I had been exchanging emails with a team member in Canada for several weeks before I discovered something shocking: Robin is a man.
Fortunately all my messages focused on solving technical problems, so Robin didn’t know that I had assumed he was a woman. (Until, of course, his boss probably told him after our phone conversation, in which I referred to Robin with the pronoun “She” and David set me straight. I blushed, but I’m confident that they laughed.)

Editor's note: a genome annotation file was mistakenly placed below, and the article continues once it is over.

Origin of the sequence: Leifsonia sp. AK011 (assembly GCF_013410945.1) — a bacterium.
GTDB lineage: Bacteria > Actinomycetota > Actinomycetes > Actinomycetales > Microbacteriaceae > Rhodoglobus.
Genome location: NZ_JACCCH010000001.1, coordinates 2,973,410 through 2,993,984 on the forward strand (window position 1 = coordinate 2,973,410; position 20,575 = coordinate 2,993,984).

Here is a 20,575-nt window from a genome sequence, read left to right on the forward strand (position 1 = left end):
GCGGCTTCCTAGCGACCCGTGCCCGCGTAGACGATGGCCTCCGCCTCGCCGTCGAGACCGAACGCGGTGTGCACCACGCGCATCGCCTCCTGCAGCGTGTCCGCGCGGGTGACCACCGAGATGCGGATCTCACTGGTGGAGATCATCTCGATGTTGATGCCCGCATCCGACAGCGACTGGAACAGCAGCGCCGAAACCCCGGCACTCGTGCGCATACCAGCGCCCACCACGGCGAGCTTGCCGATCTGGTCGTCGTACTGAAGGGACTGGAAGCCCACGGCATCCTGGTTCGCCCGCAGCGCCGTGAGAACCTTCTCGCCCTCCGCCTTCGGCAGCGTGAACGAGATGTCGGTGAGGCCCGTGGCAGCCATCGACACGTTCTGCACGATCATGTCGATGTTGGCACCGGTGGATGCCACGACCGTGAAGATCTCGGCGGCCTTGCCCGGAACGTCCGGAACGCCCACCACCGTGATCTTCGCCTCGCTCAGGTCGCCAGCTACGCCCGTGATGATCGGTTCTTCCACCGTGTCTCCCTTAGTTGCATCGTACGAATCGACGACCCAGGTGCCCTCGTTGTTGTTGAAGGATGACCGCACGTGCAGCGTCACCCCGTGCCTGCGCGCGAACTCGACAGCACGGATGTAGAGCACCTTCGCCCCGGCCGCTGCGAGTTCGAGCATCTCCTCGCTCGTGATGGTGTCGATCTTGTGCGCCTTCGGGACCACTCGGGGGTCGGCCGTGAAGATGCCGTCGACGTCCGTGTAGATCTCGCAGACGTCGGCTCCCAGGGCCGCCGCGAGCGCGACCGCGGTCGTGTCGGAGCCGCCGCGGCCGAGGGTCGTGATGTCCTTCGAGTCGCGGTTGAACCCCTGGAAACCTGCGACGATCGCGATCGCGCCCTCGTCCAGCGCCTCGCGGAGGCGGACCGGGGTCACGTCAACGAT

The wrong assumptions went both ways, though. After the Canadians saw a photo of the U.S. team members, they had to adjust their mental images of us. Based on Donna’s lowland South accent, they thought she was an African American. An offhand comment I made about Ben and Jerry’s ice cream led them to think that I must be morbidly obese.
We laughed about those, but what is said and unsaid over long distances can cause serious misperceptions too. A brief email can leave the impression that a co-worker is angry, when instead the person was simply rushing to do something else.
Take the time to learn about your long-distance colleagues, and give them opportunities to know you better too.
What’s the worst misunderstanding you’ve seen among virtual team members?